Centaurea cyanus is also known as Cornflower or Bachelor’s Buttons. In fact, it has a long list of names I will include at the end of this page. This is the national flower of Estonia. It is also a symbol in Germany and Austria. It is used as a symbol by political parties in Finland, Sweden, and Estonia.
Centaurea cyanus belongs to the Asteraceae family of plants. It is an upright annual that flowers in spring and summer. It is native to Europe.
Originally Centaurea cyanus or Cornflower was treated as a weed. Since it grows around cornfields, therefore, the reason for the common name Cornflower. However, now it is mostly grown as an ornamental flower and disappearing from its natural habitat.
Centaurea cyanus or Cornflower grows from 40 to 90cm or 1.2 to 3ft. It has grayish-green stems. It has lanceolate foliage. The flowers are probably one of the bluest I have seen. It is a beautiful shade of violet-blue. Through cultivation, there are other Cornflower colors such as pink, white, purple, or very dark maroon.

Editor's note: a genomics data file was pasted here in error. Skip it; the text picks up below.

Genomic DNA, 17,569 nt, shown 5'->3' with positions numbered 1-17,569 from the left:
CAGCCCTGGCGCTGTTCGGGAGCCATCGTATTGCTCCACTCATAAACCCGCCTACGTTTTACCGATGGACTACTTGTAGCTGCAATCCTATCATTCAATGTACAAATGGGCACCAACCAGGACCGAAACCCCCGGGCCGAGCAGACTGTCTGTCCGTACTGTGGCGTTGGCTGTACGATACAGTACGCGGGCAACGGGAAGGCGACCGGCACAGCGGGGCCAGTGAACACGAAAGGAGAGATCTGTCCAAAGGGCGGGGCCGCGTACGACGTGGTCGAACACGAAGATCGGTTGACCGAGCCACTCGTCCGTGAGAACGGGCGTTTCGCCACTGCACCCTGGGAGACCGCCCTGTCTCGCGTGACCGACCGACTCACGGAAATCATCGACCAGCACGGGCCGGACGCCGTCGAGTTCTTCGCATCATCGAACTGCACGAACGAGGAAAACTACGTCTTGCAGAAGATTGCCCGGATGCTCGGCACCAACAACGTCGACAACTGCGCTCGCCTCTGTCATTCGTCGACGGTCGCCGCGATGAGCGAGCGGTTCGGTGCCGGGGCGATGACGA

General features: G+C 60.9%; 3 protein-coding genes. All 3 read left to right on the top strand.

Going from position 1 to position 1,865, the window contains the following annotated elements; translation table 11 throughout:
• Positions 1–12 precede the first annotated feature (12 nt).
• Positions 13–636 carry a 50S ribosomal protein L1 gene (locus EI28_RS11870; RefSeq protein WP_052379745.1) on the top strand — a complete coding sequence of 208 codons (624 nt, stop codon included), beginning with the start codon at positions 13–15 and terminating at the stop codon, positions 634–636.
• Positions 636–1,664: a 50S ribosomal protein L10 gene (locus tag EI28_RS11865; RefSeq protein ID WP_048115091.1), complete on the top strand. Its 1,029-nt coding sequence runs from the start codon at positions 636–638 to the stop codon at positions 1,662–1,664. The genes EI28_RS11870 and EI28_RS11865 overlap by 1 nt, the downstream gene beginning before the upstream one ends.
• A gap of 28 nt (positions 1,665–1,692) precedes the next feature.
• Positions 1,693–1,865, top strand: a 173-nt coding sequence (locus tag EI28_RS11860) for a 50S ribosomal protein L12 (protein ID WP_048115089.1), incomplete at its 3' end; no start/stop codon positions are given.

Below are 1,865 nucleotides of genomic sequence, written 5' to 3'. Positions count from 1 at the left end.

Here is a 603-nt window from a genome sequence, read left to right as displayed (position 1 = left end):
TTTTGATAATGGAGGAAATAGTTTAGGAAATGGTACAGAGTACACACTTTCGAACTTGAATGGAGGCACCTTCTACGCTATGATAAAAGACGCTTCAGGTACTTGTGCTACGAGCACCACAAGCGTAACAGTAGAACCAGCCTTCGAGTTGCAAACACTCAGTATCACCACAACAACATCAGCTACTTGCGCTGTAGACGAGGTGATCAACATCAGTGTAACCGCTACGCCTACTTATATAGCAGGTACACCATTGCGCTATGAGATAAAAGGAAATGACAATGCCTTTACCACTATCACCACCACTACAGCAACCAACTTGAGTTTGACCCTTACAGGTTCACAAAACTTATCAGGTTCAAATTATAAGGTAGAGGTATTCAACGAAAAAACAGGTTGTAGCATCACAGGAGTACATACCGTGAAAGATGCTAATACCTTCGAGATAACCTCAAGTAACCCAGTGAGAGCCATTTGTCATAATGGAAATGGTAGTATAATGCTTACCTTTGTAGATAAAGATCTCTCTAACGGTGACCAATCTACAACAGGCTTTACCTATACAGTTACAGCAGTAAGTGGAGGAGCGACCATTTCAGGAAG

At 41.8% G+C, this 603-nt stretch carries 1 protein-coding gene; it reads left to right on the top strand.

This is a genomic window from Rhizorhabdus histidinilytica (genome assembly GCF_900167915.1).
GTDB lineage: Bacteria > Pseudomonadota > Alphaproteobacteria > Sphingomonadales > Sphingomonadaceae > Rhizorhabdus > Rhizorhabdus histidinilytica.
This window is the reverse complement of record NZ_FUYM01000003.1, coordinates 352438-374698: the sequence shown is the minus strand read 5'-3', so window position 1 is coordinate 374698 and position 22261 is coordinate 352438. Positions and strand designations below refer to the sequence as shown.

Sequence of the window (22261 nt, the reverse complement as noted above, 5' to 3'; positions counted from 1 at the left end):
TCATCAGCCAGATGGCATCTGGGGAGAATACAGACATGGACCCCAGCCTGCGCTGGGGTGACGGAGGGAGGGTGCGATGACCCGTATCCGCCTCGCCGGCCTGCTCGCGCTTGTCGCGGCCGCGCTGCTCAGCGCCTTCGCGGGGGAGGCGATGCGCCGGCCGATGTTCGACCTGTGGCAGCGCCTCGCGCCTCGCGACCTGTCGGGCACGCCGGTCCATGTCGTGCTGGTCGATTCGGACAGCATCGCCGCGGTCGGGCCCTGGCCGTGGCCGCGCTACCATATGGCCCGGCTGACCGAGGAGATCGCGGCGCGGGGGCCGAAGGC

The flowers are edible. They use Centaurea cyanus as decoration on cakes or salads. They also brew it as tea.
How to grow Centaurea cyanus:
Grow Centaurea cyanus in the sun. Plant it in well-drained soil. It is usually pest-free. Watch out for powdery mildew. Deadhead the flowers to prolong flowering. Propagate by seed. Centaurea cyanus seeds germinate fast.
As to the common name Bachelor’s Button is due to stories that men in love used to wear the flower and if it faded very quickly it meant the love would not be returned and is short-lived. There is also a story that Beautiful Queen Louise of Prussia while fleeing Napoleon’s forces, hid her children in a Cornflower field and therefore it became a national symbol in Germany.
Centaurea cyanus is known by many common names such as you can see in the list below: